Virtual Fashion: From Gaming to the Runway

When a startup known as The Fabricant sold a diaphanous $9500 virtual dress to Richard Ma, the CEO of Quantstamp, as a present to his wife, its founder Kerry Murphy, knew that they were really on to something.

“If you think about what is happening in the art world, it really makes sense. Some people justify these purchases because they see them as the Mona Lisa of the future,” said Murphy in an interview during the e-P Summit in Milan last week.

Through blockchain technology, these items cannot be owned or reproduced by anyone, so even though it is virtual, the only one who can post that virtual dress on social media is its true owner. In a way, the gaming industry – World of Warcraft and Fortnight have been selling skins for over two decades – paved the way for fashion without even knowing it. And now, experts say that the trend is here to stay. In addition to satiating the appetite for fashion of the rich and famous, it is also a solution to fashion’s biggest problem: mass production and excessive waste.

Amsterdam-based The Fabricant is a digital fashion house that operates at the intersection of technology and fashion. They use technology to create intriguing and seductive fashion narratives of endless possibility, unconstrained by the boundaries of the physical realm.

“Our work exists beyond the current concepts of catwalks, photographers, studios, and sample sizes. For The Fabricant, imagination is our only atelier, and our fashion stories are free from the constraints of the material world,” Murphy said.

Norway-based brand Carlings made 120 million euros in revenue in 2018, as it invests its efforts in 3D design and training employees to produce 3D collections. Known for their denim lines, they were one of the first brands to stampede into selling virtual 3D collections and items from 10 euros to 30 euros a piece. Carlings CEO Ronny Mikalsen said that he sees 3D collections as the future, and also a sustainable solution for the world, currently inundated with excess clothing trash. The digital clothing industry, currently driven by a legion of social media-obsessed millennials, are expected to drive those sales, and has the potential to represent one percent of the fashion market share at $25 billion. Fortnite, the top money making, free-to-play game reportedly made an estimated $2.4 billion in 2018.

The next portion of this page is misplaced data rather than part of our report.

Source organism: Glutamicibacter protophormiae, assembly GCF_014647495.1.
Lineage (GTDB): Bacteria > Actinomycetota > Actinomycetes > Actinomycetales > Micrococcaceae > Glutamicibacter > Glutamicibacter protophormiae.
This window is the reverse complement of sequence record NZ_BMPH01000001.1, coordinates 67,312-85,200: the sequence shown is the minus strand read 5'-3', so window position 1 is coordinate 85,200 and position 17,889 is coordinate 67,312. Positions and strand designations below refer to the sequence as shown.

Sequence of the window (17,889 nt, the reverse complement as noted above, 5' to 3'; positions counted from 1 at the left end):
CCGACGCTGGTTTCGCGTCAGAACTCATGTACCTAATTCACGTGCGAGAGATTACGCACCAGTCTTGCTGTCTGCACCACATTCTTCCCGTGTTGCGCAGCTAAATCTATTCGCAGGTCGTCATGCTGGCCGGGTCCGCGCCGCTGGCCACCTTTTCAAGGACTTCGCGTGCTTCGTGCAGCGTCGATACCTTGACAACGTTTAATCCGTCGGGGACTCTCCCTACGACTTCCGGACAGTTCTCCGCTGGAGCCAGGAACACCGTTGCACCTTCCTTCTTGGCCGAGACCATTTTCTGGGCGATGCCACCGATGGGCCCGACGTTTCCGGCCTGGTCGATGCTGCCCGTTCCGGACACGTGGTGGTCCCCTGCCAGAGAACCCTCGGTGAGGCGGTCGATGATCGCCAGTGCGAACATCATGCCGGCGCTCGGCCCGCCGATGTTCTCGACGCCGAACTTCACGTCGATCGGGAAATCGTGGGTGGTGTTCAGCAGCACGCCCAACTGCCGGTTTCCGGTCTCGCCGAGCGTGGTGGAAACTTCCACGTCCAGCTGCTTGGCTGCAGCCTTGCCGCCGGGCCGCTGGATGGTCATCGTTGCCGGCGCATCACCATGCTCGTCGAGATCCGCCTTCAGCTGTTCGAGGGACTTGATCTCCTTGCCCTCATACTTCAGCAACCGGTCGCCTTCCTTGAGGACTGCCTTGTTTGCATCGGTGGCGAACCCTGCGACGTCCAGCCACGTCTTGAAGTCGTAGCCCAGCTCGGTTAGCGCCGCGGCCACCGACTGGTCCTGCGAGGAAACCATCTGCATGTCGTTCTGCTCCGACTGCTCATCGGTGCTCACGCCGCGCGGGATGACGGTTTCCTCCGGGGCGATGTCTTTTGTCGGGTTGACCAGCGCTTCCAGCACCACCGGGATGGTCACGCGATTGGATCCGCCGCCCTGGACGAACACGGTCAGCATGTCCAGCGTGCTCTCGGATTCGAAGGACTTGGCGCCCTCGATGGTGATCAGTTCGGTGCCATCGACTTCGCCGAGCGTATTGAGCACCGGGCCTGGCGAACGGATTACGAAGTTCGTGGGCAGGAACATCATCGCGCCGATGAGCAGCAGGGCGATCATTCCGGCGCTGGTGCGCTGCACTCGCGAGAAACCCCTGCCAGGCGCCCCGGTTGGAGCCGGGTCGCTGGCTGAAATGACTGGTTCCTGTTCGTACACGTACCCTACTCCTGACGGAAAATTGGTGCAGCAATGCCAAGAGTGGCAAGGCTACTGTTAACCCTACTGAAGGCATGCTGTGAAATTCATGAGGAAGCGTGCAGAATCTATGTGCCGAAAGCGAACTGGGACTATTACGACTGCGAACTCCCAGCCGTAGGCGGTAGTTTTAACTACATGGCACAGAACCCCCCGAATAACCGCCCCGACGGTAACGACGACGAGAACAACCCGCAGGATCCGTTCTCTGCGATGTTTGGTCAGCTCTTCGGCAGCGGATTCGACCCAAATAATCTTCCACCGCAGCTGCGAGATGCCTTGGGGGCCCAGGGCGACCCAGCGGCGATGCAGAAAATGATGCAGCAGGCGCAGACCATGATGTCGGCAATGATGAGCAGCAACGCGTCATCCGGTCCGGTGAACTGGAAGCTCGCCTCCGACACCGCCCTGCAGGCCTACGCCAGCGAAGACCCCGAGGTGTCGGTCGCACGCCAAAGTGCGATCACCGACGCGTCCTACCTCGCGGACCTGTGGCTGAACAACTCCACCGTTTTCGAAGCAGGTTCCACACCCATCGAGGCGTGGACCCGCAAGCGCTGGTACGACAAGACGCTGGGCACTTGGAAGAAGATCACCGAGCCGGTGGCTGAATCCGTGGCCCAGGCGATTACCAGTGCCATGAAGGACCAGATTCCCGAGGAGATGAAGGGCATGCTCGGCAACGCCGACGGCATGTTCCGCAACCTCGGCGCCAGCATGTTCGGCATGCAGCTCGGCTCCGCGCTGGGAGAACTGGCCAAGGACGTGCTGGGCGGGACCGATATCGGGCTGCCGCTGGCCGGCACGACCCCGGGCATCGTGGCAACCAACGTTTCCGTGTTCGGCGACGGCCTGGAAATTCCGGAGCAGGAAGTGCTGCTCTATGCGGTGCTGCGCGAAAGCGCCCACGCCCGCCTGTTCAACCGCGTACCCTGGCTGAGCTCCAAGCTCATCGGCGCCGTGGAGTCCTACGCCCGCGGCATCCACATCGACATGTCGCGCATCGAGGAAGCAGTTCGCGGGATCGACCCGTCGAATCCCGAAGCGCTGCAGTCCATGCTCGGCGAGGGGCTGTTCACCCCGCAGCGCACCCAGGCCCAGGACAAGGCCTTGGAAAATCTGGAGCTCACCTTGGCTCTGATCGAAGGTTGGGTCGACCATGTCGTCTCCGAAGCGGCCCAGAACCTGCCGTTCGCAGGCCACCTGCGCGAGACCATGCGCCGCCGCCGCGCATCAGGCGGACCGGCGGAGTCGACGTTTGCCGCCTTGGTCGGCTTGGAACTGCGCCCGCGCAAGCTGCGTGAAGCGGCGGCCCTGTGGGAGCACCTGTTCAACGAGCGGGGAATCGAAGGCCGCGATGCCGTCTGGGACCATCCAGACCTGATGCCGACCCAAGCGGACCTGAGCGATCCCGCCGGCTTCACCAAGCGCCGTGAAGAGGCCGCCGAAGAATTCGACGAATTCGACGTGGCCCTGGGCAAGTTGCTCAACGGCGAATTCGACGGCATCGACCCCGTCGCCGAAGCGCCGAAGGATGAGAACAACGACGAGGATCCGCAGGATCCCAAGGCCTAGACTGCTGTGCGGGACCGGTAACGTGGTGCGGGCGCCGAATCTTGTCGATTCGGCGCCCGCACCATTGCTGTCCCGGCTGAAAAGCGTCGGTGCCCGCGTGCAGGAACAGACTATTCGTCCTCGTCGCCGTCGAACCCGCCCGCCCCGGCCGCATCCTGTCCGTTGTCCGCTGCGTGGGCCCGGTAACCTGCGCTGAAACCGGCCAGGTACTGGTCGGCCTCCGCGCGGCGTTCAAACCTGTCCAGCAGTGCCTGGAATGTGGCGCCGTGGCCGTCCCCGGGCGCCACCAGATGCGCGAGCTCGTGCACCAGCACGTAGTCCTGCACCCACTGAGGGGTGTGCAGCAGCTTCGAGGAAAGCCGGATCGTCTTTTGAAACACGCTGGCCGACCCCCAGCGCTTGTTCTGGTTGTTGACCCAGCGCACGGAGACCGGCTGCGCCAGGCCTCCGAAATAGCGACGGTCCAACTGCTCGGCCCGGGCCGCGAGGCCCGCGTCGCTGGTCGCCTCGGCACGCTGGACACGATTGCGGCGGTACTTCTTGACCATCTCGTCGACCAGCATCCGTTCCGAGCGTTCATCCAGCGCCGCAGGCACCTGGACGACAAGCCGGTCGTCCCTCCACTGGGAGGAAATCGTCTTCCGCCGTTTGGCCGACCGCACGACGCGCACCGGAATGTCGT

Other designers feel that simply designing through the lens of a 3D-design can reduce waste, because they are crafting something that consumers actually want and, therefore, would be less willing to discard or throw it away. 

Abdul Abasi, co-founder of Abasi Rosborough, produced a 2020 collection that was made entirely through innovative 3D tailoring. “We make the suits for people who don’t have to wear suits but choose to. We found that they are willing to wait a few weeks to get something custom and special. This month we will launch our new designs using 3D visualization. When client reaction is strong, we take orders and make the clothing. If not, we can now change colors, or delete the file and start over, without a wasted stitch being sewn,” Abasi said. 

Abasi said the company uses technologies that have long been favorites of motion graphic designers in the film and video game industries, but that are increasingly adopted by fashion designers.

Abasi’s 3D design software developed by Seoul-based CLO Virtual Fashion allows the Abasi Rosborough design team to draw, drape, sew, and fit garments in real time, with 2D patterns being generated simultaneously. The resulting 3D garments are exported as images or videos to use in client appointments or via the website, email, and social media. What once took the designers months can now be done in days, or hours.

Every day we read the headlines about global warming, pollution of the fashion industry, how big retailers are failing. We want to be part of the solution, and we’ve built a model backed by tech that is powerful, to share and build upon with other designers,” said Abasi Rosborough’s co-founder Greg Rosborough.

In Europe, the high end luxury industry hasn’t been sleeping. Dior and RIMOWA launched a capsule last month through their collaboration on a Snapchat application. “It opens up intriguing new horizons – three exclusive augmented reality lenses bring to life creations designed by Kim Jones and the luxury luggage specialist,” Dior said a statement. The first evokes the collection’s ad campaign lensed by Steven Meisel, notably revealing a futuristic car inside which the RIMOWA cabin suitcase can be discovered, while the second, like a magic mask, covers the viewer’s face with the iconic Dior Oblique motif. Finally, during an event in Paris, guests were able to scan cards via the application, allowing them – thanks to Marker Tech technology – to make the Personal clutch appear in 3D.

Virtual purists like Mikalsen say that in a few years, all fashion brands, and even Apple, will make 3D designs commonplace, as people’s attitudes change regarding how much clothing they actually need, versus how many clothes they need just to merely appear cool in a photograph. In the case of the latter, a virtual wardrobe makes much more sense in economical terms and for the environment.

 “I say five years from now every design will be made in 3D,” Mikalsen said.

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